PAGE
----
A beer is brewing that will forever be associated with the Observer’s 125th anniversary.
Sara D’Arcy has read the Accrington Observer for most of her adult life. Now she is making a beer to commemorate the paper's 125th birthday which will run throughout our January 2012 editions.
Sara was a long-time resident in Great Harwood before upping sticks to Ramsbottom to run Irwell Brewery Works recently.
The 51-year-old mum-of-two said: "We know the Accrington Observer 125th anniversary drink is going to be a best bitter – 4.3 per cent and we are putting aside 200 bottles for it to go in. But that’s about all we know at the moment.
"It is being made now and I’m really glad to be involved because I have read the paper for donkeys years and still do now."
Sara, who moved to Accrington aged 23 before later living in Great Harwood for 17 years, said: "We don’t want to give away our secret recipes and are no different than any brewery in that respect, but the beer for the anniversary should be very nice and appropriate for the occasion.
"There is a lot going into it and it will be ready for the party. We just hope someone can come up with an appropriate name."
Great Harwood’s Peter Booth is the beer scientist at Irwell Brewery Works.
Peter and Sara’s partner Keith run the microbrewery jointly from the building formerly occupied by Irwell Steam Tin Copper and Iron Works in Ramsbottom - built in 1888.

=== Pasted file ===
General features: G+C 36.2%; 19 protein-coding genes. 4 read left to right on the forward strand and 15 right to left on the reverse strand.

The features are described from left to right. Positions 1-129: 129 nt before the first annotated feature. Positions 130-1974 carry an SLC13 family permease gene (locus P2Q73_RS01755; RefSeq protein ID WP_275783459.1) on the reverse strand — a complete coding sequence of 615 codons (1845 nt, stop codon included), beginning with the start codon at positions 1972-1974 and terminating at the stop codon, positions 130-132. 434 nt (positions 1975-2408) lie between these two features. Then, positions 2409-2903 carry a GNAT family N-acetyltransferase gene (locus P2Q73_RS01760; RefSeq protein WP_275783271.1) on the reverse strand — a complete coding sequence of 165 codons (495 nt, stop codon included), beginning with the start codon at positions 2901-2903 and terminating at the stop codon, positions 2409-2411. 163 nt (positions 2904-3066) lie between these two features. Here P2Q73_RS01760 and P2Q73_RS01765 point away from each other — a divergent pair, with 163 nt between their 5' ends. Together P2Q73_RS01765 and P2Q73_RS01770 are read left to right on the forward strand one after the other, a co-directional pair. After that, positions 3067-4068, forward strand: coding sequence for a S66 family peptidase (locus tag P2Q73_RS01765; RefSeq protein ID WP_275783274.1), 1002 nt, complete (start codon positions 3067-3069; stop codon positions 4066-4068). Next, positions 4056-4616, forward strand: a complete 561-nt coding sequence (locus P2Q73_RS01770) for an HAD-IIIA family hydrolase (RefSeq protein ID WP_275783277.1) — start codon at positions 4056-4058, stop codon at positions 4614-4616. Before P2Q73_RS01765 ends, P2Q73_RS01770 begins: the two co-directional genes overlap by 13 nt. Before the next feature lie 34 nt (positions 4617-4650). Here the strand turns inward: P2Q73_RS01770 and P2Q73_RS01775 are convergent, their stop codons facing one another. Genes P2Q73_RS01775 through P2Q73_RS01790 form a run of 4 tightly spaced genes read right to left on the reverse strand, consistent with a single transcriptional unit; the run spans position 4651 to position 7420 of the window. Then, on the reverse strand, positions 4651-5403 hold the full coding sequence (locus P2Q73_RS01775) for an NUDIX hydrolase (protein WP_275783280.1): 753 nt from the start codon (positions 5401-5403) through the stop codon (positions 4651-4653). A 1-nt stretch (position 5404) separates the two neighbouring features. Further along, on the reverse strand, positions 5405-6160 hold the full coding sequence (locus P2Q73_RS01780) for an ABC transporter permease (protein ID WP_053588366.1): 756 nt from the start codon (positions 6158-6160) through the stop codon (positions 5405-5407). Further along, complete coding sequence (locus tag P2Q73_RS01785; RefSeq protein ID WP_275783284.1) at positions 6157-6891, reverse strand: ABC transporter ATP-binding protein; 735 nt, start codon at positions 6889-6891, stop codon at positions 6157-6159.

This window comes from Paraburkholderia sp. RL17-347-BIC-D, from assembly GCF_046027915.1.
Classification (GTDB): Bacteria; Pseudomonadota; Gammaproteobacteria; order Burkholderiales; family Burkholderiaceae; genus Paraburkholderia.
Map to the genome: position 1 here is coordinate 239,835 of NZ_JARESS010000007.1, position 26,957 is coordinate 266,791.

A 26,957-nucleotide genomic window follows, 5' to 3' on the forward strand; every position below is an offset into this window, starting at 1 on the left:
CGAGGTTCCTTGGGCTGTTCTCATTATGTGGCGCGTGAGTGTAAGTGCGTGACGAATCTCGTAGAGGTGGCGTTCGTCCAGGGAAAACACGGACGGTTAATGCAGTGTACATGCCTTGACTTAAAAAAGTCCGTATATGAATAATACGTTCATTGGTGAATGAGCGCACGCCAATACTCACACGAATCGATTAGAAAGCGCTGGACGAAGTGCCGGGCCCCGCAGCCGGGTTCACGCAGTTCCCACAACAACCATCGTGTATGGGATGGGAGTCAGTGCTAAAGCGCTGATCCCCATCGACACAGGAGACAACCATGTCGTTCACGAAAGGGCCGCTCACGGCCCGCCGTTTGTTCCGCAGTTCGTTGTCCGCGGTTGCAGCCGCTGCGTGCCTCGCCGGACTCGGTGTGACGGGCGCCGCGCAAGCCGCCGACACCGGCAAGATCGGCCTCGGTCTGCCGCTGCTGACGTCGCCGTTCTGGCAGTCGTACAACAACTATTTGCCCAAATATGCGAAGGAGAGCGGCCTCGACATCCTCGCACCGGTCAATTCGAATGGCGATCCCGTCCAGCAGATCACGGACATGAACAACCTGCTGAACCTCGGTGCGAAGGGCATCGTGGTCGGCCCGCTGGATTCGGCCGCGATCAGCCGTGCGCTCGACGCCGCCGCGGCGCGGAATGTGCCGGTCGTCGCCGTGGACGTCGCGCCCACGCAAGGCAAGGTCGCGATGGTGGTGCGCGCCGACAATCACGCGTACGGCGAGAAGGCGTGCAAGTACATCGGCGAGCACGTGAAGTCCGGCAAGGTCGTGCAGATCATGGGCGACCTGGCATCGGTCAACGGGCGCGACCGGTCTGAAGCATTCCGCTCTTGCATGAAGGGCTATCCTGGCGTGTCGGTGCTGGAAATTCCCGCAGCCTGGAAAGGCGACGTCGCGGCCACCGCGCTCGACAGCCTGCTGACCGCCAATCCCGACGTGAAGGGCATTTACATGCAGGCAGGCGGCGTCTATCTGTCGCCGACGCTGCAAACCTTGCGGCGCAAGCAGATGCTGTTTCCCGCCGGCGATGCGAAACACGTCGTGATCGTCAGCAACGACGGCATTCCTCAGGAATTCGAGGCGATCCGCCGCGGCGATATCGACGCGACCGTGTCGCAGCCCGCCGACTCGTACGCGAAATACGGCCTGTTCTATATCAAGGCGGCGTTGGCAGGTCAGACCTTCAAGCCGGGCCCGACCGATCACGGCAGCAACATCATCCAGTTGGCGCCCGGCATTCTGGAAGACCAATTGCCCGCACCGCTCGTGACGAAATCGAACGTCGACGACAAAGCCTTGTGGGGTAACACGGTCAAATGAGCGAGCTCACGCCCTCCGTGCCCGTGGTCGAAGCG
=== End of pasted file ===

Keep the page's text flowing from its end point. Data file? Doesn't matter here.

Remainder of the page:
Sara, a former lorry driver and factory operative who was on the staff at The Royal Pub in Great Harwood, explained a step-by-step guide to how they make their products.
"It all starts with the grain," she said. "It goes into the mashtun, a fermenting vessel, where it is mixed with hot liquor from a 70 degree hot liquor tank.
"Water then gets mixed in and circulates around the top of the vessel so sugars and proteins are rinsed out of the grain.
"That becomes the wort – the liquid extracted from the mashing process containing sugars that will be fermented by the brewing yeast to produce alcohol. After it is transferred to the kettle and boiled vigorously for 90 minutes."
Sara said hops, or flavouring, is then added at various stages. And then it goes through a heat exchanger and hot liquor goes back into the hot tank. Cold worts then go into the fermenting vessel and cold water is added appropriately.
She added: "Yeast is added to the mix, which is at 37 degrees room temperature, and comes to life by eating all the sugars – transferring it into alcohol. After four days the yeast is skinned off the top of the mix and it is all but ready for casking." Finings are then put in the cask so when beer is added it clears it of yeast and protein.
The final step involves placing the cask in the cool room and hoping someone orders it within six weeks of its shelf life.